From New Year’s Eve to Guy Fawkes day, for many a celebration is incomplete without a good firework display. But before lighting up those crackers, it’s important to remember that it’s not just a free-for-all, and there are laws the regulate the use of fireworks in South Africa.
It is worth noting that there are only a few specific days on which the public may set off fireworks ( these include Diwali, New Year’s Eve and, of course, Guys Fawkes), and the use of fireworks in South Africa is regulated by by-laws under the Explosives Act, 1956. Before we get into the general dos and don’ts of celebrating Guy Fawkes Day, always check in with your local authorities to see if there aren’t specific by-laws that apply to your particular town or city.
9 Important Things to Know about Fireworks Laws in South Africa
- Fireworks may not be set off in any public place. This includes in parks, on the pavement or the streets. Do note, shopping malls, restaurants, liquor stores and clothing retailers are also off limits.
- Fireworks may not be sold by street vendors, hawkers or at any informal open-air facilities.
- Anyone who wishes to sell fireworks must be in possession of a valid licence, which is issued by the chief inspector of the Department of Explosives.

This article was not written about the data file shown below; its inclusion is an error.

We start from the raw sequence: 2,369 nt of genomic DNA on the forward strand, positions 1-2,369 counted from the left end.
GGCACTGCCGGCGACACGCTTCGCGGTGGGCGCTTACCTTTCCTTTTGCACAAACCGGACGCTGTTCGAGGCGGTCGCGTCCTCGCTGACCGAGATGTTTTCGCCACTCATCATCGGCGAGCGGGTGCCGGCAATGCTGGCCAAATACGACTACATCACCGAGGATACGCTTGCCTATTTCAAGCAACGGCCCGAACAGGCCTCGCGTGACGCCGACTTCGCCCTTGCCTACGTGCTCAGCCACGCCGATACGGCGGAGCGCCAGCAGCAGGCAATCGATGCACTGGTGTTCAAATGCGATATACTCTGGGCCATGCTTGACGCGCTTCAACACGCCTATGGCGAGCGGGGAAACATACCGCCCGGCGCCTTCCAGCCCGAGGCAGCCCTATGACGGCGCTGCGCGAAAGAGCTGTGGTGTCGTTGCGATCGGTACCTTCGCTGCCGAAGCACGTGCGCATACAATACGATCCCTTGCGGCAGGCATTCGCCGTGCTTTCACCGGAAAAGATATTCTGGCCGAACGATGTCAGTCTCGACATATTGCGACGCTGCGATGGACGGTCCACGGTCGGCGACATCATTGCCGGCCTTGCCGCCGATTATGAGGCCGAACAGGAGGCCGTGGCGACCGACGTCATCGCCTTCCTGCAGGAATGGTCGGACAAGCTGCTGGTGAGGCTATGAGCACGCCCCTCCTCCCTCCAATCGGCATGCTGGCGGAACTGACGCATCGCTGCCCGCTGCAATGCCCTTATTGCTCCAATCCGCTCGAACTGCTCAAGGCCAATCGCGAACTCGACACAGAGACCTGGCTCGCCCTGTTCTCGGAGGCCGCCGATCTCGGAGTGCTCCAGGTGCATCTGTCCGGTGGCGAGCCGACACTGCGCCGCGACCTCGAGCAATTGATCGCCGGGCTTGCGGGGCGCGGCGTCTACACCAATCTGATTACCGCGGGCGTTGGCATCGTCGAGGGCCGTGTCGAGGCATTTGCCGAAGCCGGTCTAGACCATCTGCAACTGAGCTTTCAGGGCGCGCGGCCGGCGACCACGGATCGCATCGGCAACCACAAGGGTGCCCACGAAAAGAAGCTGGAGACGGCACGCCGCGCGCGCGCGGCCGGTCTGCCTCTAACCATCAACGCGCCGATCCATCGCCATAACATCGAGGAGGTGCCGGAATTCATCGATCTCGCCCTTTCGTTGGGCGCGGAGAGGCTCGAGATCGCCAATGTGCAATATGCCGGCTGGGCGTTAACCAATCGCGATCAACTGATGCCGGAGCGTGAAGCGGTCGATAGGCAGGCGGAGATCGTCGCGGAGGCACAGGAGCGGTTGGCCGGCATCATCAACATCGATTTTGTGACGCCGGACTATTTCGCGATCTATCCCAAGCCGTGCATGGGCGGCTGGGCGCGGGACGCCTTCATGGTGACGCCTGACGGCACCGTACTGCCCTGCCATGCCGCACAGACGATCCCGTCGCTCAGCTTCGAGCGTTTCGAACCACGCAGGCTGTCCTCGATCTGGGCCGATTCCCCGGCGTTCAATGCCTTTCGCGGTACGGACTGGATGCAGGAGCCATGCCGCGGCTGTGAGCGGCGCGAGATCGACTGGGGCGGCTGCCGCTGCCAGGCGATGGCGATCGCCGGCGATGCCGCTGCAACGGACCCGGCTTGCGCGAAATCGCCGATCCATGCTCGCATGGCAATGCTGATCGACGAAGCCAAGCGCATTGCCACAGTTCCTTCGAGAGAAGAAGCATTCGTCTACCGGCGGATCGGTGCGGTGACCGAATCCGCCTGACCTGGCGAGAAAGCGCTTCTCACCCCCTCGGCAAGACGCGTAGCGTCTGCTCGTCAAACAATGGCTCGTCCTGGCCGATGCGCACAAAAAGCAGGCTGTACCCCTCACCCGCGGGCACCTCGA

- It is illegal to detonate fireworks within 200 metres of any hospital, clinic, petrol station, an old-age home, nursing home, or animal welfare organisation or institution.
- No one under the age of 16 is allowed to purchase or set off fireworks.
- It is unlawful for any person to point or direct a firework at any other person, animal, building or motor vehicle.
- No person or organisation is allowed to present a fireworks display unless formally authorised to do so by the Council (at least 14 days’ notice). Authorisation is also required from the Civil Aviation Authority and the Chief Inspector of Explosives. What’s more, a pyrotechnician and SA Police Services explosives expert must be present at all times.
- Fireworks may only be set off in designated areas between 7 pm and 10 pm on Guy Fawkes.
- Failure to comply with any of the above could result in a hefty fine or even jail time.
Should you become aware of anyone not complying with the law, you can call the police and report them. And, if you are setting off fireworks, remember to be considerate and responsible.